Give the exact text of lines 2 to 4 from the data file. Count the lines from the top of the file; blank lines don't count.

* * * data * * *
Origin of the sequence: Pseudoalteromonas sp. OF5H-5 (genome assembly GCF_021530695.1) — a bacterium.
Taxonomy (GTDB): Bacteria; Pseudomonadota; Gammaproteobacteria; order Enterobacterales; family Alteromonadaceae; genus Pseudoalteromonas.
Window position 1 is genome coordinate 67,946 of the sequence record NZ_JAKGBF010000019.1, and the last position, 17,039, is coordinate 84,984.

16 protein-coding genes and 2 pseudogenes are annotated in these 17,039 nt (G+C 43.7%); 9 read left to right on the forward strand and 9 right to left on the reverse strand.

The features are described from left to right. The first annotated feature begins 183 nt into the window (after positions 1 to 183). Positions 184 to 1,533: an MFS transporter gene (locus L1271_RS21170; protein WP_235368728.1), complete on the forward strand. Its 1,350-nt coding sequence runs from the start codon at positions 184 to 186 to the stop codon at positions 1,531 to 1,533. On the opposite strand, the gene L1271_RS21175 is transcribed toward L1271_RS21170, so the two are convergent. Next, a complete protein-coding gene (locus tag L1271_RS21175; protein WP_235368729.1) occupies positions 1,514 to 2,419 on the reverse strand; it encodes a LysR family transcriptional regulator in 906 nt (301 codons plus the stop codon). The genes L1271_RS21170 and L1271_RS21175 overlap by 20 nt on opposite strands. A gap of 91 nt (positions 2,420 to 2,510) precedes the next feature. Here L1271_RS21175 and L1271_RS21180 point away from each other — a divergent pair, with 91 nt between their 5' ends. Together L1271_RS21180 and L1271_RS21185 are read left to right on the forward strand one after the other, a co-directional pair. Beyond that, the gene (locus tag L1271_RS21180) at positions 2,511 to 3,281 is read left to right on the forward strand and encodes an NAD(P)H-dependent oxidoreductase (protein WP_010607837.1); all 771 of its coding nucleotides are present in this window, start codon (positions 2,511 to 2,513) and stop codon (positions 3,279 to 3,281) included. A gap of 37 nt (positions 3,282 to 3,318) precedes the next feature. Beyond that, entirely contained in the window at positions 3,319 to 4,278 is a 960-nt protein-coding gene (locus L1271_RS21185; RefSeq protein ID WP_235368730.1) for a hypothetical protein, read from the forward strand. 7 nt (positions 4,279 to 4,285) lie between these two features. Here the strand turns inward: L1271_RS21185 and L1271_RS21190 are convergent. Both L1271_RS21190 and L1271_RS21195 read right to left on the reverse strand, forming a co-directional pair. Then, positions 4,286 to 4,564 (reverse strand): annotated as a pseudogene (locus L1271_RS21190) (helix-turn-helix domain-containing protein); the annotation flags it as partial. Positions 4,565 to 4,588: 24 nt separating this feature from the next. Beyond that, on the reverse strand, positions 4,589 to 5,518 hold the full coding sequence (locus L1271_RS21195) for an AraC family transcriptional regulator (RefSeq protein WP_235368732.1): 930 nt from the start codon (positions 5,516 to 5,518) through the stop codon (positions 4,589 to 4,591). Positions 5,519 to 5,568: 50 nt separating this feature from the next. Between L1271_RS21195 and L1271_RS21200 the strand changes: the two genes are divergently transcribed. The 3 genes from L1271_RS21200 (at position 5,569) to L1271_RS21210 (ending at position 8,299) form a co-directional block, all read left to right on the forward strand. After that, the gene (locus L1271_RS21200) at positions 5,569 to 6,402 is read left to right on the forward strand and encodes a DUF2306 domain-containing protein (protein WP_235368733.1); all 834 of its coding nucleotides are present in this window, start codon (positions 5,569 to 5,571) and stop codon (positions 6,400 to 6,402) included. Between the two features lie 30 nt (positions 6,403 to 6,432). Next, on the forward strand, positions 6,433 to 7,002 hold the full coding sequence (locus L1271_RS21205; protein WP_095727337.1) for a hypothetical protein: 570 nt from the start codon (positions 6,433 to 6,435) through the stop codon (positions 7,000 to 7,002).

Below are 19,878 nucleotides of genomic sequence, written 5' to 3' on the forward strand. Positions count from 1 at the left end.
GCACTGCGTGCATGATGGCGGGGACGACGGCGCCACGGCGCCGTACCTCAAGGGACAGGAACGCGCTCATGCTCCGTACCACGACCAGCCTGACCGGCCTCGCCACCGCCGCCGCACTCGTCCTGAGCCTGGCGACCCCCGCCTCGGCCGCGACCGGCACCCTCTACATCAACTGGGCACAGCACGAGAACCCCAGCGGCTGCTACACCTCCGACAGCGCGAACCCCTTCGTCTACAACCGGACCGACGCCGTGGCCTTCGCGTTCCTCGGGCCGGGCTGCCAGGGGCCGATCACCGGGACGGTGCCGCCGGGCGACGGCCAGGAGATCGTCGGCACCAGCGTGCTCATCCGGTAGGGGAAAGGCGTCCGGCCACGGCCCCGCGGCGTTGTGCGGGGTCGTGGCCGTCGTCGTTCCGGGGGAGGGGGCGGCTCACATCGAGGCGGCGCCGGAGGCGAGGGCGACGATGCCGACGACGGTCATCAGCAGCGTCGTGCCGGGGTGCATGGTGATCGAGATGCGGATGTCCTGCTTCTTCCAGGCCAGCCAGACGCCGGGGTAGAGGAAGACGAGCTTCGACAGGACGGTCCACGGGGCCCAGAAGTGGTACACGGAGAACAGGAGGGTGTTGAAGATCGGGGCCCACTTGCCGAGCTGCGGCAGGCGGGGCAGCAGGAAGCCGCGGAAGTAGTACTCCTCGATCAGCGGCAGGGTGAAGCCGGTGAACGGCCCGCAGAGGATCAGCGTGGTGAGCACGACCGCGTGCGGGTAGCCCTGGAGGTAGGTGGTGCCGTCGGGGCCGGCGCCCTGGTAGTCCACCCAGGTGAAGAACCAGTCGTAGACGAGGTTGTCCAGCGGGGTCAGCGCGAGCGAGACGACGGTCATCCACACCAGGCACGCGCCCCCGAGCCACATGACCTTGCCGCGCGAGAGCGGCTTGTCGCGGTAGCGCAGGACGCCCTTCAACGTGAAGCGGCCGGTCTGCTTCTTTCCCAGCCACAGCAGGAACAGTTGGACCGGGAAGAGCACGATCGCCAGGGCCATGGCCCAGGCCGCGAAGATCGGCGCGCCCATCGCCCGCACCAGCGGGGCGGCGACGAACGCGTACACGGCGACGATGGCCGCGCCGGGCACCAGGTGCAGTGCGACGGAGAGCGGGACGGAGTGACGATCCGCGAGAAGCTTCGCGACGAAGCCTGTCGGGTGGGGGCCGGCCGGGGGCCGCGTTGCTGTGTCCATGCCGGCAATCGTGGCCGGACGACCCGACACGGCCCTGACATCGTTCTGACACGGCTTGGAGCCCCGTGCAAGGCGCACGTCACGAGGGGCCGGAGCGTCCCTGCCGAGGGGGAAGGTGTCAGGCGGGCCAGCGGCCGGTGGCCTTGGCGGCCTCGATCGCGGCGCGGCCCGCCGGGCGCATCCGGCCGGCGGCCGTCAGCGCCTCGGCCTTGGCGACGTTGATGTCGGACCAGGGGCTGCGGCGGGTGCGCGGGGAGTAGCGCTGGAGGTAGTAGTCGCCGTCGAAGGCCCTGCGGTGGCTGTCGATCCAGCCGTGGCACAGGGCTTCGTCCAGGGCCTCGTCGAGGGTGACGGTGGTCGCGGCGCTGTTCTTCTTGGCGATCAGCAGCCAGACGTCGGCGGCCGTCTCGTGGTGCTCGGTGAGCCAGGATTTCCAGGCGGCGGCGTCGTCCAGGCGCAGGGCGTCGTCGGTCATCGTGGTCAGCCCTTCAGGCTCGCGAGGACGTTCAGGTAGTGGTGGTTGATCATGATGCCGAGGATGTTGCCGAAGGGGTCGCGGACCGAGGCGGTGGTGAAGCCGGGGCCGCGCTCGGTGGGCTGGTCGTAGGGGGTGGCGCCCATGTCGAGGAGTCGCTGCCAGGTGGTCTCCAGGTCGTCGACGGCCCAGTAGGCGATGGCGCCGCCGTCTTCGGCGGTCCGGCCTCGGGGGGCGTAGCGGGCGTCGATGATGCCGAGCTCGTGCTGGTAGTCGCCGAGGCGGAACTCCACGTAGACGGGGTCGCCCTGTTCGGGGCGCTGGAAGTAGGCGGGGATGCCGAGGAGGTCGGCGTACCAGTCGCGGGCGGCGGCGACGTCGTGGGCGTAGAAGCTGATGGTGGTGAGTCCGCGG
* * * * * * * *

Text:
Taxonomy (GTDB): Bacteria; Pseudomonadota; Gammaproteobacteria; order Enterobacterales; family Alteromonadaceae; genus Pseudoalteromonas.
Window position 1 is genome coordinate 67,946 of the sequence record NZ_JAKGBF010000019.1, and the last position, 17,039, is coordinate 84,984.

16 protein-coding genes and 2 pseudogenes are annotated in these 17,039 nt (G+C 43.7%); 9 read left to right on the forward strand and 9 right to left on the reverse strand.